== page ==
While it is correct to say that the X470D4U2-2T is a “server motherboard” the more accurate label may be that it is a “DIY server motherboard.” If you need OS support, the list is slim, and getting vendor support may be difficult. For a small DIY environment, or something like a web hosting environment the platform works, and offers some great cost savings. If you need ISV support for your job this is unlikely the platform you want to buy. Further, since this is effectively the only Ryzen server platform on the market, it does not get the same level of firmware bugfix patch attention that the Xeon E-2200 series gets. Many of our readers know this, but we just want to be clear that there are significant differences for a large portion of the market using this platform.

Final Words

There are a few different angles that one needs to view the X470D4U2-2T through. The first, is likely whether you are comfortable using Ryzen as a server. A second is whether the 2-2T model with 10Gbase-T integrated is worth the incremental price delta over the base ASRock Rack X470D4U model.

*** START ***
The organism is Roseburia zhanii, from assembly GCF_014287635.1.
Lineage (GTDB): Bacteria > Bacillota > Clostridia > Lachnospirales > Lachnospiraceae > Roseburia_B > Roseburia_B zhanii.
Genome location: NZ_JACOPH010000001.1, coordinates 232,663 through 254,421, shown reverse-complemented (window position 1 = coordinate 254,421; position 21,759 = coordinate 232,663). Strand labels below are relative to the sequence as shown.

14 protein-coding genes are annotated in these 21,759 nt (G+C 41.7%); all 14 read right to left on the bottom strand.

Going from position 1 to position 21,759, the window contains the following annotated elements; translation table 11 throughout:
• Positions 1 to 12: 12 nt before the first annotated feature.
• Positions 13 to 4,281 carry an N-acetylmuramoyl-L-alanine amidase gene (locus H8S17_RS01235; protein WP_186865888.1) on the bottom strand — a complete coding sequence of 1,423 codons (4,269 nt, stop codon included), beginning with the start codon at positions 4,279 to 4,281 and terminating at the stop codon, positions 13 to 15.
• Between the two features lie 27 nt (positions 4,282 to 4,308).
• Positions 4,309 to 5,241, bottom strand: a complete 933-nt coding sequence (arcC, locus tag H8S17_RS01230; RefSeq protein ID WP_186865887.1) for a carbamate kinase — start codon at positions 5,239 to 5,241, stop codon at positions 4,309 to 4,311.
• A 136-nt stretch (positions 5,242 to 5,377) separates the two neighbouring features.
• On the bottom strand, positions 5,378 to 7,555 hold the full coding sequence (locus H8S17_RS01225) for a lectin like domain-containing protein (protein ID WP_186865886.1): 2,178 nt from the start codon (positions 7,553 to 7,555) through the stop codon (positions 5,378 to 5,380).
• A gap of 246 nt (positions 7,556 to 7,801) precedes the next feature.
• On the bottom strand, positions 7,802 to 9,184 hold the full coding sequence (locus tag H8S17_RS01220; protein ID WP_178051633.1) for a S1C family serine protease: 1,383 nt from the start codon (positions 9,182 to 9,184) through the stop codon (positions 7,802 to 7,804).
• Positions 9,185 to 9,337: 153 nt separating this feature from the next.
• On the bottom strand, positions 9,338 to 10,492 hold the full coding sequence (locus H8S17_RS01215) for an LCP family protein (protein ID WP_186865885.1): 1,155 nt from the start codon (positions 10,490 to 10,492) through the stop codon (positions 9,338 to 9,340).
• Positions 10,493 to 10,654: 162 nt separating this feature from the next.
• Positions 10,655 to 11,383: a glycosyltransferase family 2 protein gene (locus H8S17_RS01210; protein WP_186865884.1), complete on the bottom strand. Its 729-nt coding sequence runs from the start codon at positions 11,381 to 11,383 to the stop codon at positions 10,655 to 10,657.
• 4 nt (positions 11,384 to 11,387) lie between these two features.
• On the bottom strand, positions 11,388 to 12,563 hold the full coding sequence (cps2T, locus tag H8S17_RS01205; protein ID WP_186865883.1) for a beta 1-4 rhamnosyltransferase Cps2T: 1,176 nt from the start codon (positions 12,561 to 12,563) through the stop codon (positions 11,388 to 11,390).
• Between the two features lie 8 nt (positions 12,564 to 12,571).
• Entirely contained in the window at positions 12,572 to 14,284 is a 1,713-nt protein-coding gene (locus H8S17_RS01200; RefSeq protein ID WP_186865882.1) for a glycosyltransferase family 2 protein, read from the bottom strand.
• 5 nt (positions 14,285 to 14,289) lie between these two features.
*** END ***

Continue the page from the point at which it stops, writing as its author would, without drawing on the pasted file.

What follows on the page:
On the subject of using Ryzen for servers, personally I believe it represents a potentially untapped market. As a first-generation effort it certainly has some rough edges. In terms of raw performance, Ryzen CPUs are very competitive with Xeon at lower price points. The justification and case for going Ryzen on a pure cost basis can easily be made. However, as has been pointed out in other STH reviews of Intel server processors, Intel has a vibrant ecosystem of platforms and components built around their Xeon E/ Core i3 CPUs, and the complete Ryzen ecosystem is currently represented by only a few motherboards made by a single vendor. That is a huge difference.